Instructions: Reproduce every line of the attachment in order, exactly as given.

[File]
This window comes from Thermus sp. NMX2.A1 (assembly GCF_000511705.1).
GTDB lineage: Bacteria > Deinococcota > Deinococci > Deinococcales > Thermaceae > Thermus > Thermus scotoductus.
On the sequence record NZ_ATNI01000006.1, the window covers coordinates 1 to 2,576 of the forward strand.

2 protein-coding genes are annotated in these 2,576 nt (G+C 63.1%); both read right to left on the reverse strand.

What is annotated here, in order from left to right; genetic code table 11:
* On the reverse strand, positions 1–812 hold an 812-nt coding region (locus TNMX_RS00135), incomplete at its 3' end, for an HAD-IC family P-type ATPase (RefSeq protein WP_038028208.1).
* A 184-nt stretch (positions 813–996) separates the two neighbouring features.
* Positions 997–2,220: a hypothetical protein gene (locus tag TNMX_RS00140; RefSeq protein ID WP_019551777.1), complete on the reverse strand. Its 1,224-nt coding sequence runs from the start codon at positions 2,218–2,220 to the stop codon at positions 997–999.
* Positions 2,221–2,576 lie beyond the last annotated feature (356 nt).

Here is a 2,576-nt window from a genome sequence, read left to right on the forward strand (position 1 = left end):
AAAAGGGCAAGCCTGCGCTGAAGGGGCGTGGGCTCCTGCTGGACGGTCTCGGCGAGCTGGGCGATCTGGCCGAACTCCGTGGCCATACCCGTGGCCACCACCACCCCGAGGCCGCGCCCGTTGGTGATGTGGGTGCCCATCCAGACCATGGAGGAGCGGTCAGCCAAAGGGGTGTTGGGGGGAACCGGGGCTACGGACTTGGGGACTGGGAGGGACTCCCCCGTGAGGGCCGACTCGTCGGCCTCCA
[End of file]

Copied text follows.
This window comes from Thermus sp. NMX2.A1 (assembly GCF_000511705.1).
GTDB lineage: Bacteria > Deinococcota > Deinococci > Deinococcales > Thermaceae > Thermus > Thermus scotoductus.
On the sequence record NZ_ATNI01000006.1, the window covers coordinates 1 to 2,576 of the forward strand.

2 protein-coding genes are annotated in these 2,576 nt (G+C 63.1%); both read right to left on the reverse strand.

What is annotated here, in order from left to right; genetic code table 11:
* On the reverse strand, positions 1–812 hold an 812-nt coding region (locus TNMX_RS00135), incomplete at its 3' end, for an HAD-IC family P-type ATPase (RefSeq protein WP_038028208.1).
* A 184-nt stretch (positions 813–996) separates the two neighbouring features.
* Positions 997–2,220: a hypothetical protein gene (locus tag TNMX_RS00140; RefSeq protein ID WP_019551777.1), complete on the reverse strand. Its 1,224-nt coding sequence runs from the start codon at positions 2,218–2,220 to the stop codon at positions 997–999.
* Positions 2,221–2,576 lie beyond the last annotated feature (356 nt).

Here is a 2,576-nt window from a genome sequence, read left to right on the forward strand (position 1 = left end):
AAAAGGGCAAGCCTGCGCTGAAGGGGCGTGGGCTCCTGCTGGACGGTCTCGGCGAGCTGGGCGATCTGGCCGAACTCCGTGGCCATACCCGTGGCCACCACCACCCCGAGGCCGCGCCCGTTGGTGATGTGGGTGCCCATCCAGACCATGGAGGAGCGGTCAGCCAAAGGGGTGTTGGGGGGAACCGGGGCTACGGACTTGGGGACTGGGAGGGACTCCCCCGTGAGGGCCGACTCGTCGGCCTCCA